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Letters

  • Nov. 27, 2011: Our readers write

    Farmer’s perspective
    This is a reply to a Nov. 20 letter titled “On Antibiotic Use.”As a cow/calf farmer on a family farm that sends cattle to  confined animal feeding operations, I also am concerned about antibiotics being administered to my calves. I can assure that in all the feedlots that have fed my calves, antibiotics are only used to treat sick calves.

  • Nov. 24, 2011: Our readers write

    Why smoke-free matters
    If someone had told me 20 years ago, when I first began my public health career, that one day 34 percent of Kentuckians would live in a smoke-free community, I would not have believed it. Today, it is true.

  • Nov. 23, 2011: Our readers write

    Fourth-class concerns
    With the approval of the alcohol ordinance, the fourth- class city honey-truck backed up and dumped another load of crap onto the laps of Elizabethtown residents. All alcoholic beverages sold in the city will carry an additional 5 percent tax that can only be levied by fourth-class cities.
    There is some logic behind the statute. True fourth class cities, being small, might not have an expansive police force. The tax would allow them to hire additional officers.

  • Nov. 22, 2011: Our readers write

    Biblical reflections
    The political controversy that followed the recent Hindu ground blessing ceremony in Hardin County has quieted. However, this event revealed a deeper, spiritual issue that lingers on — that many seem to lack understanding of Biblical truth. I write in a loving spirit merely to attempt to show what the Bible says regarding these issues.

  • Nov. 21, 2011: Our readers write

    Difference of view
    I never cease to be amazed at how effectively our mainstream media can spin facts in favor of those candidates they support or how easily they fool most people. For the good doctor who recently wrote in this paper, I wish you had been there Nov. 1 when State Sen. David Williams addressed the Central Kentucky Tea Party.

  • Nov. 20, 2011: Our readers write

    On antibiotic use
    Antibiotic resistant infections are considered a serious threat to public health by the Center for Disease Control — in 2002 alone, it is estimated that more than 99,000 people died as the result of a hospital-acquired infectious disease. In 1998, the Institute of Medicine estimated antibiotic resistance generated at least $4-$5 billion per year in extra costs to the U.S. health care system.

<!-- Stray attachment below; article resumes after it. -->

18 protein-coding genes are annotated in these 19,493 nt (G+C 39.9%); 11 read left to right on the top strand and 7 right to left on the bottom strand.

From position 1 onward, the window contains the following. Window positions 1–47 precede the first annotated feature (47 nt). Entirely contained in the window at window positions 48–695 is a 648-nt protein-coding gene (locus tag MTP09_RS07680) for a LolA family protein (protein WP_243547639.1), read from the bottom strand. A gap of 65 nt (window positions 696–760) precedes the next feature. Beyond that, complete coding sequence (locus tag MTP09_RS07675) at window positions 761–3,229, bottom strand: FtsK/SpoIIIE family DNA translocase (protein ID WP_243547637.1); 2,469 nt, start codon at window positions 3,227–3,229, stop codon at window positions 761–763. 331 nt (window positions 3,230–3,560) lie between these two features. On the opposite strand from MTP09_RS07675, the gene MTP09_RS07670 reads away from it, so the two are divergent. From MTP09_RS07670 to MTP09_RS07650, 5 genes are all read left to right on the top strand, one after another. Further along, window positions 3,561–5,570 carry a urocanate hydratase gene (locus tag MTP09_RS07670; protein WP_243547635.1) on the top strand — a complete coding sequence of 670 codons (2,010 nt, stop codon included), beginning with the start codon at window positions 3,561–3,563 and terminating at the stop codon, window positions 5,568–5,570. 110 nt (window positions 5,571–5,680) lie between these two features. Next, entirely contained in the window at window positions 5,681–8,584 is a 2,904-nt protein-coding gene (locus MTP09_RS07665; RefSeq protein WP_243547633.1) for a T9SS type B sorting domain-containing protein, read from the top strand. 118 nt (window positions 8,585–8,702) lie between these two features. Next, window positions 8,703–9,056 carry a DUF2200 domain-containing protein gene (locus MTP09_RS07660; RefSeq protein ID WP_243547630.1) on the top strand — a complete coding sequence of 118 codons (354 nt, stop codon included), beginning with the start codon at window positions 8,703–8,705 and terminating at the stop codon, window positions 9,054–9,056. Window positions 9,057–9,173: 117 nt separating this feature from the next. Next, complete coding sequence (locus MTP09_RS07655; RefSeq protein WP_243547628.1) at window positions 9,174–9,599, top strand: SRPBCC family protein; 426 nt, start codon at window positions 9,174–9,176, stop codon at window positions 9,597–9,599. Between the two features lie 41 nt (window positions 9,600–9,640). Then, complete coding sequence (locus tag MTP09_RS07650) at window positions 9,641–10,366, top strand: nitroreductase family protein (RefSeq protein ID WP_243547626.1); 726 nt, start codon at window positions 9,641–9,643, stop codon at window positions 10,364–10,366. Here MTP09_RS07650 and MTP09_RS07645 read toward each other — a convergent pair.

• Nov. 18, 2011: Our readers write

    Care for animals during winter
    Winter, with its bitter wind, rain and snow, is rapidly approaching. Now is the time to check our dog houses and patch and repair all cracks and leaks. It is time for new, clean bedding. Straw is the best and this bedding needs to be replaced often and putting a board along the bottom of the door opening helps keep the bedding inside the house. Also, turning the door away from the wind helps protect your dog from the cold.

  • Nov. 17, 2011: Our readers write

    Nov. 17 is World Prematurity Day
    This year, for the first time, a World Prematurity Day will be observed on Thursday, Nov. 17 by the March of Dimes, along with organizations in Africa, Europe and Australia.

  • Nov. 11, 2011: Our readers write

    A Veteran’s Day thank you
    On Veterans Day, I would like to take this opportunity to thank the many citizens of Hardin County who made contributions to the Elizabethtown Disabled American Veterans Chapter 003 “Forget Me Not” fundraiser. Members of DAV Chapter 003 set up donation stations at the Fort Knox Commissary, Radcliff and Elizabethtown Wal-Mart stores, and the Dolphin Drive Kroger store in Elizabethtown. Please know that your donations will go to help local area veterans and their dependents.

  • Nov. 9, 2011: Our readers write

    Where’s the fence?
    You have heard the old Wendy’s commercial, “Where’s the beef?” Well, I am wondering, “Where’s the fence?”
    My neighborhood has been enveloped by the Elizabethtown Sports Park. Therefore, I assumed the park would be providing a privacy fence for the homes which lie adjacent to the ball fields. I was shocked and appalled this week to see they had planted tall, skinny shrubs as their idea of privacy and security (not to mention a noise barrier) between my back yard and the park.